Deputy leader of the Lords and social reformer. Time and again in his diaries, the late Richard Crossman salutes Beatrice Serota, who has died aged 83, as his lieutenant. She was his minister of state, first at the department of health in 1968 and then in the combined department of health and social security the following year, and he clearly relied on her efficient and intelligent help and support.
He praises her skill and tact repeatedly, yet perhaps one reason for this was that he did not regard her as someone who was a threat to him. She was always his “marvellous lieutenant”.
Bea Serota was not the sort of politician who made headlines; she was the sort who got on with the job, who found out where the oil-cans were kept and made sure the wheels went on turning. Her two years with Dick Crossman, during a lively and busy time in the department at the end of a momentous decade when issues such as abortion, contraception – and, in particular, the pill – were highly topical, proved to be her only period of office as a government minister, and yet she spent a lifetime in politics.
She was promoted fast into office, over the heads of some of her more experienced contemporaries, after her elevation to the House of Lords as an early life peer in 1967. Harold Wilson appointed her as a government whip almost immediately and then proposed her for the sensitive post of deputy to Crossman – having refused to promote a young Roy Hattersley whom he suspected of disloyalty.
There was some teeth-sucking about this among MPs, not least because she had never been an MP herself, but she was known as a thoroughly competent administrator. She was especially popular in London at that time. She had been a member of the old Hampstead borough council immediately after the second world war and subsequently served successively on the London county council, as the member for Brixton, and the Greater London Council, as the member for Lambeth. Until the end of her life she was devoted to the London suburb of Hampstead, where she lived as an adult and cut her political teeth as a young married woman.
She became chief whip when she was on the GLC, a post that would stand her in good stead later. Her other defining post was as the vice-chairwoman of the Inner London Education Committee, which she held for three years until 1967. It was her distinguished career in local government and the work that she did for children – she was on a number of advisory councils for child care, for training and on the penal system – that brought her the recognition of a seat in the Lords as a recognised authority on the subject. She had also chaired the LCC children’s committee for seven years.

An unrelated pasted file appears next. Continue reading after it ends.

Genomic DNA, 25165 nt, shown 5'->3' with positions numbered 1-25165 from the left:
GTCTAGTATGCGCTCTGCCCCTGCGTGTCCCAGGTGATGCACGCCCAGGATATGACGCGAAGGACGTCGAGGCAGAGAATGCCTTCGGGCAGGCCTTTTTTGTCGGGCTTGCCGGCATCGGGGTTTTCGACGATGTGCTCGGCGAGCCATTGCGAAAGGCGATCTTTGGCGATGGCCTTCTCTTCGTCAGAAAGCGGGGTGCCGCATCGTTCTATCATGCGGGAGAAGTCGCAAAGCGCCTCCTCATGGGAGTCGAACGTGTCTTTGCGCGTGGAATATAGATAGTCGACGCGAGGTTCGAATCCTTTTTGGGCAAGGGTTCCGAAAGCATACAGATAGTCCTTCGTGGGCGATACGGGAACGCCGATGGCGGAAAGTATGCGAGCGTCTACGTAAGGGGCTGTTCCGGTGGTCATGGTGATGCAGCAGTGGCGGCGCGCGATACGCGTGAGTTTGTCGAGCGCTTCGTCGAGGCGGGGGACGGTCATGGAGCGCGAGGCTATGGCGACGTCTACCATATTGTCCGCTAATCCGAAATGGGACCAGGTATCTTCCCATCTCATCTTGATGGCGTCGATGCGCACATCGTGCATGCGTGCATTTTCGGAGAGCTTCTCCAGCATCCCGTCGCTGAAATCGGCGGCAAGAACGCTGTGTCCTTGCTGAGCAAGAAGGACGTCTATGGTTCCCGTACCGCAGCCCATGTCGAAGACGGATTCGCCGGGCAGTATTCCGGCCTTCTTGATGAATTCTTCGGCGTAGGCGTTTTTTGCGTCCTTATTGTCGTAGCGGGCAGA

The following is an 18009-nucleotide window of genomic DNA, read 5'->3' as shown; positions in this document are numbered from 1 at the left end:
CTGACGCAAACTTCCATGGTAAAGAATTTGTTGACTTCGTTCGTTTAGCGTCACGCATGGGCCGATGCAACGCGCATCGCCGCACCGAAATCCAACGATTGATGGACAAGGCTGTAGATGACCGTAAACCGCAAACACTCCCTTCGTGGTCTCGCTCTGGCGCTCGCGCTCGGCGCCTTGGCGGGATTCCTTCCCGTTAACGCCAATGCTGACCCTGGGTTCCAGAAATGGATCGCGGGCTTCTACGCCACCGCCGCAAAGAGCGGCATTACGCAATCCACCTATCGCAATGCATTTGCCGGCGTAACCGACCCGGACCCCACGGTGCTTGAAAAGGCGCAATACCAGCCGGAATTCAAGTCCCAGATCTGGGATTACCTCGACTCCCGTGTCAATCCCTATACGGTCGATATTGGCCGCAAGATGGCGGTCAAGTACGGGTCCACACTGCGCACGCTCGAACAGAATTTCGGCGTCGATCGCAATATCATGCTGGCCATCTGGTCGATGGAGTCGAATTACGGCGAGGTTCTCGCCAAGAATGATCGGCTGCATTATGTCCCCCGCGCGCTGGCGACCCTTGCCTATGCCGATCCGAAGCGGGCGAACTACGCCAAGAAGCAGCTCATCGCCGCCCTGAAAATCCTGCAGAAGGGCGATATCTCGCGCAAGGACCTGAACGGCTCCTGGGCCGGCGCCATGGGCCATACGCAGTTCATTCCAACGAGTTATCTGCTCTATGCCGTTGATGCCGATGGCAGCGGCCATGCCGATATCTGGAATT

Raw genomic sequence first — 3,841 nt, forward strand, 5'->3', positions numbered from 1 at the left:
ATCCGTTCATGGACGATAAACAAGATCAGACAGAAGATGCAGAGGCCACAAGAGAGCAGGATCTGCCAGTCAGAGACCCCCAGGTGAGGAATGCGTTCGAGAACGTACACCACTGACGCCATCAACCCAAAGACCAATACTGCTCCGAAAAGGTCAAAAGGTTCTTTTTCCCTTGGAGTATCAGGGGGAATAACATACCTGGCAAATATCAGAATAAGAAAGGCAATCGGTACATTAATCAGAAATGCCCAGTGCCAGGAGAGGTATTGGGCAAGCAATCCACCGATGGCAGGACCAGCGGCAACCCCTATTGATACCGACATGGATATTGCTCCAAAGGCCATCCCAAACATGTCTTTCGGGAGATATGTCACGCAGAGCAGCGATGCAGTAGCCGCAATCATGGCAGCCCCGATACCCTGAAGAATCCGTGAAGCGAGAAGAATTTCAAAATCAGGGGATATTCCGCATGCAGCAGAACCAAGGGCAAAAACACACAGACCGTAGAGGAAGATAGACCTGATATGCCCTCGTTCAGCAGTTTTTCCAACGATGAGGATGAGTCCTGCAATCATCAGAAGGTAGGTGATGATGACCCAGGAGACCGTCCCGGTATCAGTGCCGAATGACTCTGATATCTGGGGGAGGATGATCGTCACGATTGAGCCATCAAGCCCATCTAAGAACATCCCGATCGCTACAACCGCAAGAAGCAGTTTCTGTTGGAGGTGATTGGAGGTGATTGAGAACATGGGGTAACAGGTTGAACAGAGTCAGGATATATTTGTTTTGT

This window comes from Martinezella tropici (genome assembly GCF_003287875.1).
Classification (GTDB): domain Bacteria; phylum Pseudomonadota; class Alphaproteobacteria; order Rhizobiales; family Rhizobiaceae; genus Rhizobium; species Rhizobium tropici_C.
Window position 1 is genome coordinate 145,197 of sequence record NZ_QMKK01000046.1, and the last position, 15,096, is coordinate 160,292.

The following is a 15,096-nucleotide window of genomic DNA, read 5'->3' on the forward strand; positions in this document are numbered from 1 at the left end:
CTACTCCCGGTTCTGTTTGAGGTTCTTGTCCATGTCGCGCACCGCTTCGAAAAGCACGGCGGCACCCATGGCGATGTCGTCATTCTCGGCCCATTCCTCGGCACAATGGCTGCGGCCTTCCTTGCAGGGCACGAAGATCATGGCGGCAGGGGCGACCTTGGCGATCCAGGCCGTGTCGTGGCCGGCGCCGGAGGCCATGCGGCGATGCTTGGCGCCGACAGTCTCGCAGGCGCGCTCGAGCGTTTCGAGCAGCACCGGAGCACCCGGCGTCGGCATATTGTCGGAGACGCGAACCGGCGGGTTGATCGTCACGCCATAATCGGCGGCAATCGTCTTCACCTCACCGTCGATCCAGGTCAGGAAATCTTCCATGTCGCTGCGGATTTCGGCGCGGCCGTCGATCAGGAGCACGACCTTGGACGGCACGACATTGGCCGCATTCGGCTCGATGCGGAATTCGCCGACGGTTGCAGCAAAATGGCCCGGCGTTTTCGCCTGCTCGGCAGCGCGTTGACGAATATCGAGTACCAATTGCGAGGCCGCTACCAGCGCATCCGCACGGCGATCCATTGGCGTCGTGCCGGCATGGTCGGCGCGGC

And, at home, she handed out awards to her own children: her son, Nicholas, who would later become the director of the Tate Gallery, was once given a medal by his mother for not tidying his room.
Beatrice had been brought up in the East End, the daughter of Jewish refugees from central Europe. Her future husband, Stanley Serota, whose family had come from Russia, lived next door; they were married in 1942. He qualified as a civil engineer. She was educated at John Howard School and at the LSE, where she read economics and where she later became an honorary fellow. After graduating, she embarked on a career that would be devoted with extraordinary single-mindedness to public service by joining the civil service in 1941. She worked in the crucial Ministry of Fuel and Power through the difficult years of the second world until 1946. when Nicholas was born.
Two years later, she and her husband had a daughter, Judith, who would also later pursue a career in the arts. The existence of her young family did not deter Bea Serota from her commitment to improving the lives of others. Throughout her life she was always prepared to add another to her list of public positions and her record of appointments looks like a definition of the old joke about if something needs doing then ask a busy woman.
She was the chair of the advisory council on the penal system, and she was the first ombudsman for local government. She was a member of the community relations commission and of the BBC complaints commission and she was a governor of the BBC. She served on the Longford committee on crime and on the Latey committee, which led to the lowering of the age of majority to 18. In the Lords, she became a deputy speaker in 1985, and then the principal deputy chairwoman of committees.
And she was widely respected and liked in the Lords as a capable and competent person. She was conscientious, she got on with things and yet, as Dick Crossman identified early on in her political career, she was not going to challenge others because of personal ambition. She perhaps lacked decisiveness, that was what he thought. But this did not prevent her from having a very busy life, involving many decisions about the lives of others.
• Baroness Serota of Hampstead, politician, born October 15 1919; died on October 21 2002.
Julia Langdon, The Guardian